Filtered News and Compartmentalized Compassion

The horrific, deadly flooding in Japan, not widely reported in Western media yet (it seems to me), is a nightmare of epic proportions. Two million people have been ordered to evacuate in western Japan. Hiroshima has been hit hard by flooding and landslides caused by extraordinary volumes of rainwater. “We’ve never experienced this kind of rain before,” a weather official was reported by BBC to have said. Sixty people are dead and dozens are missing. The numbers must be too small for most media to consider it newsworthy.

What captured the world’s attention, though, is the plight of twelve boys and their soccer coach, trapped for more than two weeks in a flooded cave in Thailand. And I understand that focus of attention. I’m just as concerned about that as anyone outside the immediate sphere of family and friends and countrymen can be. But are we incapable of being empathetic across a broader range of tragedies? There are so many from which to choose our “favorite:” wild fires, landslides, floods, violent demonstrations, fascism catching the imagination of world leaders everywhere…

I can control only my own little piece of mental real estate. I can express my solidarity with people undergoing heartache and horrors, regardless of whether others do the same. But the sense of helplessness I feel makes my expression of concern seem useless and unnecessary. “So what, you’re upset by people dying in floodwaters in Japan, what are going to do about it?” Nothing. There’s nothing I can do. I can only watch in horror and appreciate that, at least in Japan, the government seems to be trying to rescue people and protect people and property.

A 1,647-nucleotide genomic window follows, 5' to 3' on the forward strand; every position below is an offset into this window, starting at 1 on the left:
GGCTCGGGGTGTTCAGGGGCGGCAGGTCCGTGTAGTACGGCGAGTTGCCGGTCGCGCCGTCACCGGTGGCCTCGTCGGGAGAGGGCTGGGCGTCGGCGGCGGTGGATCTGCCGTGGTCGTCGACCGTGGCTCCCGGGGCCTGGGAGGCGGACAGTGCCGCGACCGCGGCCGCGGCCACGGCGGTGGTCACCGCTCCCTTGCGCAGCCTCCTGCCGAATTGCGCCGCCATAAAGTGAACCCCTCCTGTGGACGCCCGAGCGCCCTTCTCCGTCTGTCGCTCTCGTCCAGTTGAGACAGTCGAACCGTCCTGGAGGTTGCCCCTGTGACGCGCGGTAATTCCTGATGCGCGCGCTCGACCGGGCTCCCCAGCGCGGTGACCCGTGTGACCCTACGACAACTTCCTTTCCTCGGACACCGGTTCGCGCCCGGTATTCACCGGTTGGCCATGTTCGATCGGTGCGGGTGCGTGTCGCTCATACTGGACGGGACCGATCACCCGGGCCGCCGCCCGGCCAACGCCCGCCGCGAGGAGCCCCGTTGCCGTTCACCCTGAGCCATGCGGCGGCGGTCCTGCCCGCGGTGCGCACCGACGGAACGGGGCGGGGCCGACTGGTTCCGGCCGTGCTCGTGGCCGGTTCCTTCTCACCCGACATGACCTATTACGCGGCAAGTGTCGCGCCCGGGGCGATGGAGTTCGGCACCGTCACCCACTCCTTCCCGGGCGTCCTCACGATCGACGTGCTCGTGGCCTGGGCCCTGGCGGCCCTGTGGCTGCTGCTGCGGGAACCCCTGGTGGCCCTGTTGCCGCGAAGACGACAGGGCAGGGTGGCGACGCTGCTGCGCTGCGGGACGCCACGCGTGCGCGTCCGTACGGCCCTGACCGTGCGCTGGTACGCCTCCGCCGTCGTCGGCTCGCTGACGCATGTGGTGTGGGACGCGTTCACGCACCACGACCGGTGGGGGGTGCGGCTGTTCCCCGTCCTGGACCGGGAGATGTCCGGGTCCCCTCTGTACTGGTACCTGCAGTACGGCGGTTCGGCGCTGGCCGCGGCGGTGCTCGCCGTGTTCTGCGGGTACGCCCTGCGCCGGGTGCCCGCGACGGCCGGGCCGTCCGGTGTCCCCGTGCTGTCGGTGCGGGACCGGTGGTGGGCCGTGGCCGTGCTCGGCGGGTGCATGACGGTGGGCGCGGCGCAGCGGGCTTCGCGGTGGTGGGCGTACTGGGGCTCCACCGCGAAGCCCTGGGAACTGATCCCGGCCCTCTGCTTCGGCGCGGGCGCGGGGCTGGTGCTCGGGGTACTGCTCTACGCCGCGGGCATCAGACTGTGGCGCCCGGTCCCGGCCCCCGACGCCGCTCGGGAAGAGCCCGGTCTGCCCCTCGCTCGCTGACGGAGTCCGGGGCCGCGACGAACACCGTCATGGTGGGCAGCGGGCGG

Bits and pieces of news I’ve seen suggests strangers are helping strangers in Japan. But that’s nothing new; it happens all the time. We don’t necessarily see it and the scale of assistance is not necessarily so dramatic, but it happens. I have taken, of late, to look for it. I consciously look out for people doing little things for strangers. You know, like picking up a piece of fruit someone drops at the grocery store. Or rushing after someone who left a purse or a wallet in a restaurant. Or helping an elderly person get across a busy intersection. Such things make the paper only when they are a bit “bigger” in that they take a tad more effort: a group of folks paint an injured person’s house; pulling someone out of a burning car. That last one is not just “nice.” It’s a risky life-saving endeavor. I’m happy when I read about such things. I wonder if I’d have the courage to do it? Would I risk my life to do it? Or, rather, would I risk utterly destroying my wife’s happiness by doing something that could kill me? Questions that have no answers, at least none that can be believed, until tested against reality. I’d rather not, thanks.

I guess my mind is awash in confused hurt with all the terrible things going on, every day, in the world. We’re not necessarily embroiled in more tragedy today than in other times, but we know about the tragedies more immediately. Except in the case of the Japanese flooding and mudslides, about which I found nothing this morning on CNN, NPR, Associated Press, or Fox News (yes, I actually do look online at Fox News on occasion, just to see what swill they are throwing at their biased nemesis at the other end of the spectrum, CNN). I found information about the flooding on BBC. Nothing on Aljazeera, either. Oh, wait. It’s Japan. That’s an entirely different culture. Uh huh.

About John Swinburn

"Love not what you are but what you may become."― Miguel de Cervantes
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